Kosovo heading for new power crisis
PRISTINA, Jul 29, 2000 -- (AFP) Kosovo will suffer a new power crisis this winter made worse by the late payment of bills by the province's UN-led administration and its failure foresee a critical fuel shortage, a senior European official told AFP.
Hugues Mingarelli, director of the European Agency for Reconstruction, which provides the bulk of the funds for the development of Kosovo's creaking electricity industry, said the province was facing a serious shortfall.
Efforts to strike deals to import power from abroad had been hampered, he said, because the United Nations Mission in Kosovo (UNMIK) had not paid previous electricity bills.
"Up until now we have been bad payers and there is a backlog of unpaid contracts," he said Thursday.
Irene Mingasson, a spokeswoman for the UNMIK department responsible for reconstruction said that the largest bill, that with Macedonia, had now been paid.
Mingarelli said that power could eventually be found by Europe bringing political pressure to bear on the potential suppliers -- Greece is an EU member, Bulgaria a candidate for membership and Macedonia and Albania wish to maintain good relations.
Potentially more serious, he said, was a desperate shortage of coal to feed Kosovo's own power stations. It was only discovered two months ago, when the province's reserves were already all but used up, that a vast "overburden" of earth and soil would have to be stripped before open casting could begin, he said.
"It will take months. I can't understand why this was not realized before," he said.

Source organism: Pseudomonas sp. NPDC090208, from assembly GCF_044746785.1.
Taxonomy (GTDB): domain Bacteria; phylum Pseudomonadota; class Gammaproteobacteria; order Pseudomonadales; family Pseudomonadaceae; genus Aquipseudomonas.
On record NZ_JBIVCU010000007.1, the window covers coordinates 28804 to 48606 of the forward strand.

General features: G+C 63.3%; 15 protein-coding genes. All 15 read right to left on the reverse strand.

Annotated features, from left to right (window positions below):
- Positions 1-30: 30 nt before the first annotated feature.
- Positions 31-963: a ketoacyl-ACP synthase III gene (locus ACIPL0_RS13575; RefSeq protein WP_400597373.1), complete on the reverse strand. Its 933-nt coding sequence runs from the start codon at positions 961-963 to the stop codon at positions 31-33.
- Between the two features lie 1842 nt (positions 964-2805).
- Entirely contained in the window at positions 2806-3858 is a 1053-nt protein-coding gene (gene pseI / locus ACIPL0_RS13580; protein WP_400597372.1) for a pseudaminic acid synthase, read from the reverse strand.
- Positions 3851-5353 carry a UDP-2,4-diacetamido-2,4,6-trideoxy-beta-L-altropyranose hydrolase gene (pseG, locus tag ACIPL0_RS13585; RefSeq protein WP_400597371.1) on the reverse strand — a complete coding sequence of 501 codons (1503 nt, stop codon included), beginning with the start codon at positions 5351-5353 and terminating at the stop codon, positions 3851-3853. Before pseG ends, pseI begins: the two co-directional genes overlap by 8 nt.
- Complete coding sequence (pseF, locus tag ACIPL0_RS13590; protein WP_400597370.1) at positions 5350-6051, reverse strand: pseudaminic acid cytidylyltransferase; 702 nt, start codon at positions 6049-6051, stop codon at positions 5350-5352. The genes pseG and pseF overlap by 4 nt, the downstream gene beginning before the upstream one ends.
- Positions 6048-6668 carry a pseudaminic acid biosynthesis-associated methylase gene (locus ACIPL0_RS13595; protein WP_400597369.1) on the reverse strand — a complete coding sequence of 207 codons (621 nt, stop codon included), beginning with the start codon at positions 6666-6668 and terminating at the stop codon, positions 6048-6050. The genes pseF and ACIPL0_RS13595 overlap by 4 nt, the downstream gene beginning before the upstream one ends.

Mingasson accepted that the supply of coal, which in Kosovo is of low quality, had been a long term problem and was being worked on.
Mingarelli explained that his agency was not responsible for energy policy in Kosovo, despite providing the vast bulk of the funding.
"If they don't take the right policy decisions at UNMIK, then our development programs are almost useless," he said.
Peak demand this winter in the province of around 1.9 million people is expected to be 650 megawatts, Mingarelli said.
If reconstruction work goes according to plan, Kosovo's aging power plants might just produce 450 megawatts, but there is a very real possibility this figure could fall as low as 200, he said.
In addition to the shortage of coal, work could also be delayed by "demotivated" local power workers, who had been "poorly and irregularly paid."
It was also far from clear how much more work needed to be done on the power stations and estimates of how much power would eventually be needed could leap if district heating systems were not repaired by winter.
Another complicating factor was the tense relationship between Serbia and the international community, he said. For technical reasons engineers working on power supplies in Kosovo would need the cooperation of Belgrade "to balance" flows of power coming in from outside Yugoslavia.
"Unless UNMIK reaches an agreement with the Serbs they will have difficulties bringing in electricity," Mingarelli said.
Power supplies in Kosovo are already overstretched and every day electricity cuts out for hours at a time. This situation is likely to get worse in August when the start of a repair program will require some power units to be shut down for weeks at a time.
The European Reconstruction Agency provides a 60 million euro (56 million dollar) budget for energy sector reconstruction.